I Learn to be Happy and ‘Slacking’ in the City Where Ambition Goes to Die

“The real voyage of discovery consists not in seeking new landscapes,

                          but in having new eyes.”
                                                                                ― Marcel Proust

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I think I mentioned this earlier, but the super exciting “woopeee I’m in Ireland!” phase has worn off. Once the thrill of going out 4 times a week becomes a routine, what does it mean that you’re drinking more than you ever have in your life and skipping half your classes? At a small liberal arts school, I probably missed two or three classes in an entire semester and did homework or sat in class for the majority of my day. If I did that here, everyone would tell me I was crazy. Granted, I think that if I was an Irish student, I would be more diligent about my schoolwork, but I’m not.

My courses are interesting, but my professors present everything as absolute fact when I know they’re really presenting only one interpretation of the literature. There is no system of checks and balances for how I’m doing in a course, and I know that even though my professors probably do care if I’m doing the reading, they do not care to assess my comprehension. Sometimes I wonder what professors do with all their free time here. For these reasons, schoolwork is not a primary factor in the way I align my days. So I skip class a lot for coffee with a friend or for a date where I’m trying to figure out what the hell happened over the weekend with a guy I met in a bar.

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Maybe it’s the hangover of the protestant work ethic, but this skipping out on school comittments, made me horribly guilty for a while and sometimes still does. Instead of being content with my choices to focus on non-academic aspects of myself, I beat myself up for being a slacker. Maybe I am a slacker. All week I listened to friends who told me to class more, professors who wanted me to do the readings, parents who told me to travel more, and what seemed like everyone in the city who wanted me to drink another Guiness. I worried so much about making everyone happy and fulfilling all these expectations. Finally, I felt like a had graduated to being a crazy person with no sense of direction, mad mood swings, and a tiny bottle of gin on the top shelf of my desk.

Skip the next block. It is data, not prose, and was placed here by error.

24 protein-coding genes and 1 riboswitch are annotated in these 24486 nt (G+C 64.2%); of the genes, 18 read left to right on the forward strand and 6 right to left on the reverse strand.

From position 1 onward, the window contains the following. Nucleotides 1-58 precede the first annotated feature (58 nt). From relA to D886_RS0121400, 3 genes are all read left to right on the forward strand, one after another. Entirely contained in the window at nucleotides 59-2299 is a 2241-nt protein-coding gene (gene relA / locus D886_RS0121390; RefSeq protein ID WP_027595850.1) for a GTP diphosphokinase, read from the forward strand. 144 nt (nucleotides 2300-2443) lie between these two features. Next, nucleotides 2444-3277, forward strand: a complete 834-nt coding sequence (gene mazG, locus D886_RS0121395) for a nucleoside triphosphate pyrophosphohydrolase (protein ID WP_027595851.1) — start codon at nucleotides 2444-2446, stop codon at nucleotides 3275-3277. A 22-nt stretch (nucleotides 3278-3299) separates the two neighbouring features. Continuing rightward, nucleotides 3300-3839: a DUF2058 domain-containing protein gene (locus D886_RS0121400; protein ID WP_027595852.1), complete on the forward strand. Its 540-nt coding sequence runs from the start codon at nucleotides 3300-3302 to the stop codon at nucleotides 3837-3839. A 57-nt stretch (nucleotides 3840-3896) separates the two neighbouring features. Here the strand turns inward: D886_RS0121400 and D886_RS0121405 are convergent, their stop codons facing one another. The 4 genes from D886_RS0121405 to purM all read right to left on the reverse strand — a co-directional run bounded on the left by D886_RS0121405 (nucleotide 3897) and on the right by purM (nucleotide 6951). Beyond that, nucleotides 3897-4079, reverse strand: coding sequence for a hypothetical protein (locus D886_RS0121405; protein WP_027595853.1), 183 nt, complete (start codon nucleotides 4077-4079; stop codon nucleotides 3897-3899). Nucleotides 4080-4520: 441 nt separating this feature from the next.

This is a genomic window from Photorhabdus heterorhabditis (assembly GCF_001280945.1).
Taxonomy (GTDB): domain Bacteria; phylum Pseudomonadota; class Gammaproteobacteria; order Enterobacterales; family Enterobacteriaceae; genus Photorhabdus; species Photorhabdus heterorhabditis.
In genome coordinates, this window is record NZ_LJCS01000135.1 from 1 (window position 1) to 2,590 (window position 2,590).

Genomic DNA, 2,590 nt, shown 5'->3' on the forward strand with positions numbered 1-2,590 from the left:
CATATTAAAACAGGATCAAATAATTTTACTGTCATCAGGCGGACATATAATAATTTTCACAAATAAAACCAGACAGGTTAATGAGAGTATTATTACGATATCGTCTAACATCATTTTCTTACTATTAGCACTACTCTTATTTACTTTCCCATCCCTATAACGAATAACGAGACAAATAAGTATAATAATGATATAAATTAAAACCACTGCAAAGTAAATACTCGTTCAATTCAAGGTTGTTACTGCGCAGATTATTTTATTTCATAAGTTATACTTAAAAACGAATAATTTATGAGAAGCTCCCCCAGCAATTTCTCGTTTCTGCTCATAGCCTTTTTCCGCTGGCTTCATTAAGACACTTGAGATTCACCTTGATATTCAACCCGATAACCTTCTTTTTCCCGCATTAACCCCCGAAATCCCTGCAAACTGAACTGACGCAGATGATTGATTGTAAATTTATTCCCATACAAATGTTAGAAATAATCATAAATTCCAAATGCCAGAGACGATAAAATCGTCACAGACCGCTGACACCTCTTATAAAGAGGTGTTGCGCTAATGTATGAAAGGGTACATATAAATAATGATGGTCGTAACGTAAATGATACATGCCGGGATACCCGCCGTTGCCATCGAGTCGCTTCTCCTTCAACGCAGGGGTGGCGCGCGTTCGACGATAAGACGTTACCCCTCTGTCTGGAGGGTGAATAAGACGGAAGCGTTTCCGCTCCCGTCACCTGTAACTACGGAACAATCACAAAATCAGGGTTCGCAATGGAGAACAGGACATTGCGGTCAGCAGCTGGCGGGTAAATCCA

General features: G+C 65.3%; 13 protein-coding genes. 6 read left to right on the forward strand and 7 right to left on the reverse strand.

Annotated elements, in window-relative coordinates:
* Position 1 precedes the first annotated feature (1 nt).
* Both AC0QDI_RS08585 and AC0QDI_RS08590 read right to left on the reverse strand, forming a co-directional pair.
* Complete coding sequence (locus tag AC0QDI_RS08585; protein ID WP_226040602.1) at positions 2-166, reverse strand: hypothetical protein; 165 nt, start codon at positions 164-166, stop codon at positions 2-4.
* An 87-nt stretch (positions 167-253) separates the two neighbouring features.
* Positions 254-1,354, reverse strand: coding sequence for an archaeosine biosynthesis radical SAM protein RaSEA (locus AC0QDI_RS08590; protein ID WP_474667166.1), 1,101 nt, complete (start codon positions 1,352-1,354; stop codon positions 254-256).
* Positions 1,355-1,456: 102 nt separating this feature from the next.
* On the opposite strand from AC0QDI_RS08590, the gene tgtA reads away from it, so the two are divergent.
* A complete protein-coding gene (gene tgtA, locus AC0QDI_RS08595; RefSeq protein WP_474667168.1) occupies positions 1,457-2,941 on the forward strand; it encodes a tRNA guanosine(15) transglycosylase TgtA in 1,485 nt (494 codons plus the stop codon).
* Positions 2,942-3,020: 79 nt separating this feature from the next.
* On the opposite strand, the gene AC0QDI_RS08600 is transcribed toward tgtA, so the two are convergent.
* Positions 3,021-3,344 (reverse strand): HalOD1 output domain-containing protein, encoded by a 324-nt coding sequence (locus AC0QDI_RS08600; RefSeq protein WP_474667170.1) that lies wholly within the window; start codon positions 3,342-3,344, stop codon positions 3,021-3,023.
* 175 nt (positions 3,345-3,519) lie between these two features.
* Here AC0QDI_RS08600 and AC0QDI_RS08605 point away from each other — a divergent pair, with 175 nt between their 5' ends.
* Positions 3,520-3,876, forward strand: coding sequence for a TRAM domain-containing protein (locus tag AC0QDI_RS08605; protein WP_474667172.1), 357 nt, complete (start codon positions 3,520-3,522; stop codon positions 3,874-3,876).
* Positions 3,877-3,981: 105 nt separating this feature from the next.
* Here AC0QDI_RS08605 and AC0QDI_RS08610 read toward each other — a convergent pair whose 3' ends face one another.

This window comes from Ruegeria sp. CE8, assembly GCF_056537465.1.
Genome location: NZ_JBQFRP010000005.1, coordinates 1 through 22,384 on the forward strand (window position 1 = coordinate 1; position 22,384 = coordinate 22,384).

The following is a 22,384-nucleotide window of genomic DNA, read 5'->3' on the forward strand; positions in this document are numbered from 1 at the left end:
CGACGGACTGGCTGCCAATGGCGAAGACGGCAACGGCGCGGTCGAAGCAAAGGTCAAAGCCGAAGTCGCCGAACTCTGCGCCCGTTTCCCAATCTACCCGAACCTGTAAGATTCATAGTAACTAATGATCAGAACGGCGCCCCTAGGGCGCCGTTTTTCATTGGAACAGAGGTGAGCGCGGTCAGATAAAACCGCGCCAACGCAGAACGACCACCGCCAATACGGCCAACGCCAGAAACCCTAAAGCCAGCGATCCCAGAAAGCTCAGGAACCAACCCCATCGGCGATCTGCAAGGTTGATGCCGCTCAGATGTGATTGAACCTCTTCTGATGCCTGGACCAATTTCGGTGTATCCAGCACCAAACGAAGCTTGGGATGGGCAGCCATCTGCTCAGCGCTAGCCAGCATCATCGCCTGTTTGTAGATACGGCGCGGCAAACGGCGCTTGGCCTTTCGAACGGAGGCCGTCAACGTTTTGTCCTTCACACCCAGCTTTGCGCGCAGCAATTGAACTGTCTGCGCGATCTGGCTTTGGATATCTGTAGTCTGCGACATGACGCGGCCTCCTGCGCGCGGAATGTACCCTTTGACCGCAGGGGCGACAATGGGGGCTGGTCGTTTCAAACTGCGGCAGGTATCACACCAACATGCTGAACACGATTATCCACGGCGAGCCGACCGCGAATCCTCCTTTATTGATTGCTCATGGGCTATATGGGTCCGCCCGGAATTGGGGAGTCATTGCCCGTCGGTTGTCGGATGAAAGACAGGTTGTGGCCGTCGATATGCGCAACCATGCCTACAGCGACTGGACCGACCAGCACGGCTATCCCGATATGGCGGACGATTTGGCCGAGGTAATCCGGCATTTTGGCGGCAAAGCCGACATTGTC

Then my creative writing professor from my home college arrived with her partner to spend a few days in town. They had asked me to show them around as a workshop she was supposed to attend had been cancelled. We agreed to go out to lunch the day they arrived. I’ve taken only one class with her, but I knew we were similar people and liked her because she was also a quirky poetry-writing type. We had lunch at a table in a cafe looking out over the swans in the bay and talked about Ireland and school and nothing particularly important for three hours. She introduced me to Cardamom coffee and her partner told me stories about the gay bar that he frequents in Wisconsin (even though he’s decidedly un-gay). We parted ways agreeing to meet up the next day at a trad session at the Crane Bar.

I arrived at the Crane for our appointed meeting and didn’t see them there, so I sat down with the other musicians and chatted with another beginner who was learning guitar. The session started and I half strummed along, bending my ear down close to my strings to try and discern if I was playing anything right. I was doing pretty well. Definitely improving since the first few weeks! An hour later, I saw my professor and her partner come in and take seats at the bar. A few songs later I went over to talk to them, and introducted them two two of my friends who sat at one of the miniature bar tables that make you feel like your in an ancient Celtic preschool. They left around midnight, headed to Dublin the next day, I continued playing for a while and got into bed by 2am. The week continued on.

I didn’t realize until now the calming effect their visit had on me. I can only boil this great phenomena down to fact that my the couple listened to me tell about what I was doing here, and didn’t pass any judgement on my actions. Granted, I didn’t them every detail of my life, but I was honest enough with the details of school and travel. Since they came, I’ve scheduled a tour to the Cliffs of Moher this weekend with a friend which we had been putting off for weeks in favor of hitting the bars, and am back to writing. I feel that I am changing so rapidly from this experience that I don’t want to risk not remembering stages of the change.

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Walk by the canal. Maple leaves are changing 🙂

Instead of citicizing my actions all the time, I’m hoping to move forward by taking actions I feel good about, and not obsessing over keeping my own moral standards the same as they have always been. I’m not lowering my expectations, but attemping to abolish them completely. When I expect nothing, I am bound to get a return. These returns might be pleasant or unpleasant experiences, but they are always opportunities to learn more about myself or someone/thing outside myself. Although Ireland might not be the place to study, it is a great place for navigating new social situations, chilling with swans in the bay, hanging out in Supermacs at 3am, and taking risks. Not going to class, going out with a stranger. To me, the risks are becoming addicting. Maybe this is why people get obsessed with travel.

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Another run by the bay

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West Side Galway

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